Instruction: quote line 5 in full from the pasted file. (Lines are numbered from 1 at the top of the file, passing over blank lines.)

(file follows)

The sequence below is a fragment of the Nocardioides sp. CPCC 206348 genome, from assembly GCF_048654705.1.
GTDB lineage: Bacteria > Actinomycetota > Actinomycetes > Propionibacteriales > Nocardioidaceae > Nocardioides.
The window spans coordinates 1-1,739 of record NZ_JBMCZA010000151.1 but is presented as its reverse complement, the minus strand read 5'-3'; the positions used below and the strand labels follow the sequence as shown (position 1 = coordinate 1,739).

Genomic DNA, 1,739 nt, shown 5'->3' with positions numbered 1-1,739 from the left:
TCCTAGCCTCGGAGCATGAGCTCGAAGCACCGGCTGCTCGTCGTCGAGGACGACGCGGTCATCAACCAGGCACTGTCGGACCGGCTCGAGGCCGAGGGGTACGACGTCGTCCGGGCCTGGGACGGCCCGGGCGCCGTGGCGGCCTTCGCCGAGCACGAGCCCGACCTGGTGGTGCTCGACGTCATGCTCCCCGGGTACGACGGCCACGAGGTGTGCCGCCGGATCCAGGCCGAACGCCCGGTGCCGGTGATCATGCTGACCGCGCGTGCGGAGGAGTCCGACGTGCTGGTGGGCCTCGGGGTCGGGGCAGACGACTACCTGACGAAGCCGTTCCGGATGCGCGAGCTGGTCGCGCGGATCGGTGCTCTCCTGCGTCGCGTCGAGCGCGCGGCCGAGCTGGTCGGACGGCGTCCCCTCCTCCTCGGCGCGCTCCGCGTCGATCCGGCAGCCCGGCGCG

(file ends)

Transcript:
TCCTAGCCTCGGAGCATGAGCTCGAAGCACCGGCTGCTCGTCGTCGAGGACGACGCGGTCATCAACCAGGCACTGTCGGACCGGCTCGAGGCCGAGGGGTACGACGTCGTCCGGGCCTGGGACGGCCCGGGCGCCGTGGCGGCCTTCGCCGAGCACGAGCCCGACCTGGTGGTGCTCGACGTCATGCTCCCCGGGTACGACGGCCACGAGGTGTGCCGCCGGATCCAGGCCGAACGCCCGGTGCCGGTGATCATGCTGACCGCGCGTGCGGAGGAGTCCGACGTGCTGGTGGGCCTCGGGGTCGGGGCAGACGACTACCTGACGAAGCCGTTCCGGATGCGCGAGCTGGTCGCGCGGATCGGTGCTCTCCTGCGTCGCGTCGAGCGCGCGGCCGAGCTGGTCGGACGGCGTCCCCTCCTCCTCGGCGCGCTCCGCGTCGATCCGGCAGCCCGGCGCG